Monday, 16 May 2011

Visa & health issues

Below is a post that we published on May 12 before it was wiped from our blog by a mysterious gremlin. We are repeating it today as we know many incoming students have questions about visas and health issues.

Today is the deadline for admitted candidates to accept. We already have a very good idea of next year's class, and it looks to be very bright and very diverse. Later this week we hope to post a map indicating where incoming students come from.

It feels like yesterday that we started receiving applications, and now the process is all but over. The admissions cycle has been fun for us. It has been great to meet you in person or via email. We now look forward to having you as part of the Bologna Center's Class of 2012.

Now some Q&A. (Keep in mind that U.S. citizens should direct any visa questions to the SAIS DC Admissions Office. Others can address questions to SAIS Bologna Admissions.)

Q: I have matriculated as a non-U.S. citizen, but I have not yet received my visa request letter. What should I do? ("Matriculation" means to accept an admissions offer.)
A: If you have matriculated and you are a non-U.S. citizen, you will receive a visa request letter. Please allow us a couple of days after you have submitted the matriculation form.

Q: I have been told I need the original copy of both my letter of admission and the visa request letter.
A: Many Italian embassies and consulates accept the PDF documents we have been sending you via email. However, if that's not the case, please get in touch and provide the mailing address at which you would like to receive the letters. You will receive the letters shortly after your request.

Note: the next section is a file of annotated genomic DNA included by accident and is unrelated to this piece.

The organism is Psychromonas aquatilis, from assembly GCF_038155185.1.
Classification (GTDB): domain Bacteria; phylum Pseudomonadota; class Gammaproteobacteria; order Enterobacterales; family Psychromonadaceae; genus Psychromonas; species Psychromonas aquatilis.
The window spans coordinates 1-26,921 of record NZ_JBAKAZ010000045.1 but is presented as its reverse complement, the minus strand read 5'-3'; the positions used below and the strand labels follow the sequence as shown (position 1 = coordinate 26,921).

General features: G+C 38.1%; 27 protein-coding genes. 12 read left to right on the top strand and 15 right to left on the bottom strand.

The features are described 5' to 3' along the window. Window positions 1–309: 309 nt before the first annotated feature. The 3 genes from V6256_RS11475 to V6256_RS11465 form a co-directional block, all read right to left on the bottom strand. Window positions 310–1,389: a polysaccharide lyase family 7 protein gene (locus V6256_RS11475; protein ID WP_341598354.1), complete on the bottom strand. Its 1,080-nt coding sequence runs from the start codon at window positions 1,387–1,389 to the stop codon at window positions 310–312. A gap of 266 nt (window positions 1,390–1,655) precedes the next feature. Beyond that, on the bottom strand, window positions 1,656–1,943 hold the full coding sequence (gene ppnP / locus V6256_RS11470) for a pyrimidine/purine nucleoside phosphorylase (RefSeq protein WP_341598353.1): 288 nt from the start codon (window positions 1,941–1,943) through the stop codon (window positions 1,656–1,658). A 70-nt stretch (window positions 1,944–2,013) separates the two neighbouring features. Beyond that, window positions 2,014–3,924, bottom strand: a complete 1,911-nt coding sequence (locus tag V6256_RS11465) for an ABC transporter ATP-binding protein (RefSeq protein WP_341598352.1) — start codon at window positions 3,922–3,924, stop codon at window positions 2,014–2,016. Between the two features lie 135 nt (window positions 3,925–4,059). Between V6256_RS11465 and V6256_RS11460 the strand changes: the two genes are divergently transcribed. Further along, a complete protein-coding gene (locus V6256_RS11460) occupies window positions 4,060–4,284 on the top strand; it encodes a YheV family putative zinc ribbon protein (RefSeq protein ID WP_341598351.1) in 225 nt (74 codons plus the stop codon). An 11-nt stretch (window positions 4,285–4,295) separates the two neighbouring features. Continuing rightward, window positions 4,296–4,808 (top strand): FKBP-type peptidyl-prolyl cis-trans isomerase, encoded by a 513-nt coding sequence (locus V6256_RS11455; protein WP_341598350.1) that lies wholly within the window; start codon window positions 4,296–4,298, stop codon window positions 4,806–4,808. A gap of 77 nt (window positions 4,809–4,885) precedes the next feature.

Q: The embassy I applied to has told me that I must provide proof of accommodation.
A: Some Italian embassies or consulates require you to have accommodation before coming to Bologna. If you have been asked to indicate where you will be living whilst in Bologna, please contact us. We will make sure the authorities understand we won't let you live under a bridge.

Q: My embassy asked me to provide a dichiarazione di valore.
A: As a U.S. institution we do not require you to provide a dichiarazione di valore. If Italian authorities have requested it, let us know and we will inform them that we do not need such a document.

Q: I am not a European Union citizen. Do I need health insurance?
A: Yes. All non-EU nationals are required to come to Italy with health insurance. Although you might feel as fit as a fiddle, you will still need health coverage in case you need assistance.

Q: I am not a European Union citizen and I have health insurance. Do I still need to purchase Italian insurance?
A: You are not required to buy the Italian emergency health insurance. However, we strongly recommend you do. This type of insurance is helpful in case of emergencies. While we are sure you will have a good health plan, in case of an emergency you will be required to pay expenses out of your own pocket before being reimbursed by your insurance company. The Italian insurance covers those kinds of  emergency.

Q: So, what is the difference between my health insurance and the Italian one? And why would I need both?
A: Italian health insurance will cover you in case of an emergency and will save you having to spend money if you are hospitalized. Your own insurance should cover all other situations. It is better to be safe than sorry!

Q: How much is Italian health insurance?
A: It costs €98 for the academic year. The emergency health insurance is inexpensive but keep in mind that it only covers emergencies. Therefore, it will not help if you need to go to the dentist or the optician, even if it's an emergency.

Q: I am a European Union citizen. Do I need health insurance?
A: No. However, you will need an international health card which will give you the same rights to assistance as Italians.

Amina Abdiuahab